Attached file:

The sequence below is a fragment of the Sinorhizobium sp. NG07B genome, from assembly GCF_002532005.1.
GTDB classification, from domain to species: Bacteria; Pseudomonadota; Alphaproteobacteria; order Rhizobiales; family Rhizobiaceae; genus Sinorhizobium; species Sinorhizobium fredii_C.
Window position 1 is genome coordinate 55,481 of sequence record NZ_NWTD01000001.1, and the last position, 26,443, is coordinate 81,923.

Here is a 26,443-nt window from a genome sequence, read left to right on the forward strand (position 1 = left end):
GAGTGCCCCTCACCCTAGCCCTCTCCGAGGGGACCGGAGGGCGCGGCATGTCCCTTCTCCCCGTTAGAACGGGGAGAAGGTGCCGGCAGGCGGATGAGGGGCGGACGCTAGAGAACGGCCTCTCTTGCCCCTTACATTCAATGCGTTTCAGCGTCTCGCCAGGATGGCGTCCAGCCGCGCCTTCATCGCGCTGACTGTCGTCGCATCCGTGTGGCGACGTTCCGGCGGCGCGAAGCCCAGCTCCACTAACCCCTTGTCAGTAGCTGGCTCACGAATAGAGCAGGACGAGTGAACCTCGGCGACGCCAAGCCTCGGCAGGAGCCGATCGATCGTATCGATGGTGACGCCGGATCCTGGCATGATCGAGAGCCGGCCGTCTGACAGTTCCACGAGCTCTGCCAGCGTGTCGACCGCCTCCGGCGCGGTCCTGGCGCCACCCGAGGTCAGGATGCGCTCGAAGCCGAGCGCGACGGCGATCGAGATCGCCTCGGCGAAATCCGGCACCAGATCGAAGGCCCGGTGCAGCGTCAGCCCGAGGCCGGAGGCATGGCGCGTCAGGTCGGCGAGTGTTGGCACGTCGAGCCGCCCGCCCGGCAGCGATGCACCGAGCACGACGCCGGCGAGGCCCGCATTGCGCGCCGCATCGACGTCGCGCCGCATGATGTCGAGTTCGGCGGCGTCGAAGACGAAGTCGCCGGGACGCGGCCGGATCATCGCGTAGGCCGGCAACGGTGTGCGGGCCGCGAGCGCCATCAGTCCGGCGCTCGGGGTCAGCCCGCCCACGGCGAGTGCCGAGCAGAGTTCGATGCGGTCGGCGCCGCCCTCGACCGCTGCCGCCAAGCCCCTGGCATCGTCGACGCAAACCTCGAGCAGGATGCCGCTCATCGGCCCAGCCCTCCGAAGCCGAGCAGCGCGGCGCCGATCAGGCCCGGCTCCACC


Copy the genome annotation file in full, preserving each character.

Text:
The sequence below is a fragment of the Sinorhizobium sp. NG07B genome, from assembly GCF_002532005.1.
GTDB classification, from domain to species: Bacteria; Pseudomonadota; Alphaproteobacteria; order Rhizobiales; family Rhizobiaceae; genus Sinorhizobium; species Sinorhizobium fredii_C.
Window position 1 is genome coordinate 55,481 of sequence record NZ_NWTD01000001.1, and the last position, 26,443, is coordinate 81,923.

Here is a 26,443-nt window from a genome sequence, read left to right on the forward strand (position 1 = left end):
GAGTGCCCCTCACCCTAGCCCTCTCCGAGGGGACCGGAGGGCGCGGCATGTCCCTTCTCCCCGTTAGAACGGGGAGAAGGTGCCGGCAGGCGGATGAGGGGCGGACGCTAGAGAACGGCCTCTCTTGCCCCTTACATTCAATGCGTTTCAGCGTCTCGCCAGGATGGCGTCCAGCCGCGCCTTCATCGCGCTGACTGTCGTCGCATCCGTGTGGCGACGTTCCGGCGGCGCGAAGCCCAGCTCCACTAACCCCTTGTCAGTAGCTGGCTCACGAATAGAGCAGGACGAGTGAACCTCGGCGACGCCAAGCCTCGGCAGGAGCCGATCGATCGTATCGATGGTGACGCCGGATCCTGGCATGATCGAGAGCCGGCCGTCTGACAGTTCCACGAGCTCTGCCAGCGTGTCGACCGCCTCCGGCGCGGTCCTGGCGCCACCCGAGGTCAGGATGCGCTCGAAGCCGAGCGCGACGGCGATCGAGATCGCCTCGGCGAAATCCGGCACCAGATCGAAGGCCCGGTGCAGCGTCAGCCCGAGGCCGGAGGCATGGCGCGTCAGGTCGGCGAGTGTTGGCACGTCGAGCCGCCCGCCCGGCAGCGATGCACCGAGCACGACGCCGGCGAGGCCCGCATTGCGCGCCGCATCGACGTCGCGCCGCATGATGTCGAGTTCGGCGGCGTCGAAGACGAAGTCGCCGGGACGCGGCCGGATCATCGCGTAGGCCGGCAACGGTGTGCGGGCCGCGAGCGCCATCAGTCCGGCGCTCGGGGTCAGCCCGCCCACGGCGAGTGCCGAGCAGAGTTCGATGCGGTCGGCGCCGCCCTCGACCGCTGCCGCCAAGCCCCTGGCATCGTCGACGCAAACCTCGAGCAGGATGCCGCTCATCGGCCCAGCCCTCCGAAGCCGAGCAGCGCGGCGCCGATCAGGCCCGGCTCCACC